Cultural Challenges and Barriers Through the Voices of Nurses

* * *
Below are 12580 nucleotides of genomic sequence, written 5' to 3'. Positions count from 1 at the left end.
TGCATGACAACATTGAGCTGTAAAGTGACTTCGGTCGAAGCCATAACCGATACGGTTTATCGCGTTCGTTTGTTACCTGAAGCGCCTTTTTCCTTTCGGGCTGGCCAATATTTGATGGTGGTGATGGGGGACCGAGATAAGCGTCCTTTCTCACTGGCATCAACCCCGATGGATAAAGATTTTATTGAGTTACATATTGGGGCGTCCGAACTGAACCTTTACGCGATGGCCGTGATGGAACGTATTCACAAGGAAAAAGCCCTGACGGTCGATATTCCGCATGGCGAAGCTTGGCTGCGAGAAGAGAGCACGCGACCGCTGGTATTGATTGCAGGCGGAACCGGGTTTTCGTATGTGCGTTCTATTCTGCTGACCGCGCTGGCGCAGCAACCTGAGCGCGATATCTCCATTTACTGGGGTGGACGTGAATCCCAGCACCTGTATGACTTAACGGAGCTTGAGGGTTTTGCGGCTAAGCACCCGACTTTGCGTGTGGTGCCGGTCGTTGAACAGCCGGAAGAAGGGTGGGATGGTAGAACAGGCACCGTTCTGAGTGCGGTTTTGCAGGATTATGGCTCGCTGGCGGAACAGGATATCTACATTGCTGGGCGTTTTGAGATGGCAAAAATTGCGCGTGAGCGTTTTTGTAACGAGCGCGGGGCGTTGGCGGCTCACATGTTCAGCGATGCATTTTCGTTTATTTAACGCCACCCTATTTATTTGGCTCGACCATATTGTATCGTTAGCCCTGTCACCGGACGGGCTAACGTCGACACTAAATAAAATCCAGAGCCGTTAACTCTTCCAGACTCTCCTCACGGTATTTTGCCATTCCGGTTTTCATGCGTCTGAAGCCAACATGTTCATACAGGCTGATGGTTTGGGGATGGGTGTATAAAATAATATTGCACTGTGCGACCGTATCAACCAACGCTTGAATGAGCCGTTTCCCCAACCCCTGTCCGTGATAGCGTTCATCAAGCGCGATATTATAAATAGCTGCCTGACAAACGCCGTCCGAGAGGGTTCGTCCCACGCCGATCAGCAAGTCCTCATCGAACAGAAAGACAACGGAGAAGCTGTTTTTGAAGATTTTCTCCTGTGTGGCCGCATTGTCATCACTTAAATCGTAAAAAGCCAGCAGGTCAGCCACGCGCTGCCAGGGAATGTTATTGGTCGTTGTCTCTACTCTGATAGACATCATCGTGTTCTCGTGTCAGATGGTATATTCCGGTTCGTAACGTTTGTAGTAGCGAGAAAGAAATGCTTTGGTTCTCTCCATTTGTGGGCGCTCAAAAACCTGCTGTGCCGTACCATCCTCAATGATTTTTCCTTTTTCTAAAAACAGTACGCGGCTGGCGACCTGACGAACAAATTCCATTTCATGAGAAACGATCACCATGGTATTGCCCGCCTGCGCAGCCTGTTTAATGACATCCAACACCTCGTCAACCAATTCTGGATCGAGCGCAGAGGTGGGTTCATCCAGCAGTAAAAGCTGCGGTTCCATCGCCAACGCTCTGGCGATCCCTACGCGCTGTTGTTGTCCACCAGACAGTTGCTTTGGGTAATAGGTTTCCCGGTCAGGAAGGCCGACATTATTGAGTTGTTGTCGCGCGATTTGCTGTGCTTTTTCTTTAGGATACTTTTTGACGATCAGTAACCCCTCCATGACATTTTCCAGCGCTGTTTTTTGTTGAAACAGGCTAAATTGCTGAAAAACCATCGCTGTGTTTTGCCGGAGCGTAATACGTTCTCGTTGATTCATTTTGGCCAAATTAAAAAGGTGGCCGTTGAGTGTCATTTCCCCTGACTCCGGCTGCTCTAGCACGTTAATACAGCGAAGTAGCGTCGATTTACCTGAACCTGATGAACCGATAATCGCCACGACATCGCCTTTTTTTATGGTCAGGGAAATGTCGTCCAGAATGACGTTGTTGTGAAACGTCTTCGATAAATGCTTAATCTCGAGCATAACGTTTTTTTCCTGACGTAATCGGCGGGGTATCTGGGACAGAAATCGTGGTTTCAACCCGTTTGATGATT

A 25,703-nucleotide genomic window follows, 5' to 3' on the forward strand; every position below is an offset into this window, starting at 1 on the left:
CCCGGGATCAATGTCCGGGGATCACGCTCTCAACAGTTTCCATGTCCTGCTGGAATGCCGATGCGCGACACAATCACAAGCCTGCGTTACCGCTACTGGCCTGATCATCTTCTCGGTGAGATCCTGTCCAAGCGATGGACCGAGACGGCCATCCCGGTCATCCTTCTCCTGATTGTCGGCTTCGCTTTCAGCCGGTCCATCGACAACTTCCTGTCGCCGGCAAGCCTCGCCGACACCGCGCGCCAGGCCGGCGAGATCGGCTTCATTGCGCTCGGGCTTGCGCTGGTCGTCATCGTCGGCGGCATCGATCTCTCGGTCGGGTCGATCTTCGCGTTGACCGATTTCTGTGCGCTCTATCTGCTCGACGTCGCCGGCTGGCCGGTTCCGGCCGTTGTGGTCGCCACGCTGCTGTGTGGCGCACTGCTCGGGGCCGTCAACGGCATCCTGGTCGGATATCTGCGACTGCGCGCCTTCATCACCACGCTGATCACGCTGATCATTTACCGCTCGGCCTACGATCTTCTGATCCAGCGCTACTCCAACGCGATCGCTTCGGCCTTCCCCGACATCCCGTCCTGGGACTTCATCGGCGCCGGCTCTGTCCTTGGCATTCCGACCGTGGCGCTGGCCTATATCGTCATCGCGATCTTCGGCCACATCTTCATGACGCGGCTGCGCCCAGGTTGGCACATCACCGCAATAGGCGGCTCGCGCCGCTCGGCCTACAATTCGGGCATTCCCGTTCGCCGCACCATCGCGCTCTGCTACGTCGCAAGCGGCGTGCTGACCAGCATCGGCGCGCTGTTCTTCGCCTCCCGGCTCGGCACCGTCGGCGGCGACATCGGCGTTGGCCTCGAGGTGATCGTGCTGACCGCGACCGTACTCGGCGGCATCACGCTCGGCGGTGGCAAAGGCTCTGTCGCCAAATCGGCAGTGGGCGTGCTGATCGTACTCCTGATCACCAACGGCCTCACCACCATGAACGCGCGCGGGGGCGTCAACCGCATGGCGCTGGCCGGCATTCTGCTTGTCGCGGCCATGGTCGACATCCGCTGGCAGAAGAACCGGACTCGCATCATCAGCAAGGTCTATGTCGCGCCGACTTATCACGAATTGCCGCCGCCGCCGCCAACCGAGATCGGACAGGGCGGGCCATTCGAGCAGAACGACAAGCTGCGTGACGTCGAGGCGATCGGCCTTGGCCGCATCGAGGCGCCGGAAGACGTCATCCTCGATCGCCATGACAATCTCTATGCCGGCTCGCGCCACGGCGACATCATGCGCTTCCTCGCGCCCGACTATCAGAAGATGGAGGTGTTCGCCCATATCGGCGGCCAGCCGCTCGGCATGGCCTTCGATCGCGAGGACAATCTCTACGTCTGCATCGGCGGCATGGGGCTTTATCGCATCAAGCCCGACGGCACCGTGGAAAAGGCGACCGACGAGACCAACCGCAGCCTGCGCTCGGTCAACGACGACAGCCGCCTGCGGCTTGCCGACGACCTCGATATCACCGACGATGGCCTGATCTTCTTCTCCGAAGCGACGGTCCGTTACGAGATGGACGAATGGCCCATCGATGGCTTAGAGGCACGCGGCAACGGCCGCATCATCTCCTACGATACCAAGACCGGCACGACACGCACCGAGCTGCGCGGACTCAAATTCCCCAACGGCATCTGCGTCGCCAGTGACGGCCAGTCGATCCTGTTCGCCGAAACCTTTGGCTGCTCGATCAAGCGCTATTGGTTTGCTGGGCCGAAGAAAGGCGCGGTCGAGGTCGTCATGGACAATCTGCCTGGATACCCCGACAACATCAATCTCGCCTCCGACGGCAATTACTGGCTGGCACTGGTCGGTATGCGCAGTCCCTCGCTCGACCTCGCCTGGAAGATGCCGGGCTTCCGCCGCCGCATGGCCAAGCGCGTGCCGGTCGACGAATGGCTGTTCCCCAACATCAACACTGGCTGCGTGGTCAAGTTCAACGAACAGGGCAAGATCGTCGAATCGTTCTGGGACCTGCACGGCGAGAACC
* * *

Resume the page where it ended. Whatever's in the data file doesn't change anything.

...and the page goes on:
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Aims and objectives To discover and describe challenges and barriers perceived by nurses in providing culturally competent care in their day-to-day encounters with diverse patient populations. Background Nurses are challenged in today's healthcare environment to provide culturally competent care to a diverse patient population. To provide patient- and family-centred care, nurses must first acknowledge patient's and family's cultural differences, be willing to incorporate patient's and family's beliefs within the healthcare treatment plan, and respect the values and lifeways of differing cultures. Design Qualitative description with thematic analysis was used to describe nurses' perceptions of barriers and challenges in providing culturally competent care. The qualitative component of the study was part of a larger research study that used a prospective, cross-sectional, descriptive survey. Participants responded to two open-ended questions about potential challenges and barriers to providing culturally competent health care. Methods Nurses were recruited in a south-eastern state in the USA. Research surveys were mailed to 2000 nurses throughout the state using a stratified sampling method. Results Three hundred and seventy-four nurses participated in the study. Three themes emerged from the qualitative description: great diversity, lack of resources, and prejudices and biases. Conclusions The provision of culturally competent patient- and family-centred care is an ethical imperative and professional mandate. Describing nurses' perspectives on challenges and barriers to providing culturally competent care is the first step in helping to redesign care delivery practices. Relevance to clinical practice Challenges to providing culturally competent care included diversity in patient populations, lack of resources to provide culturally competent care and biases/prejudices. Strategies to address these challenges in the areas of nursing education, nursing research and nursing policy were proposed. [ABSTRACT FROM AUTHOR]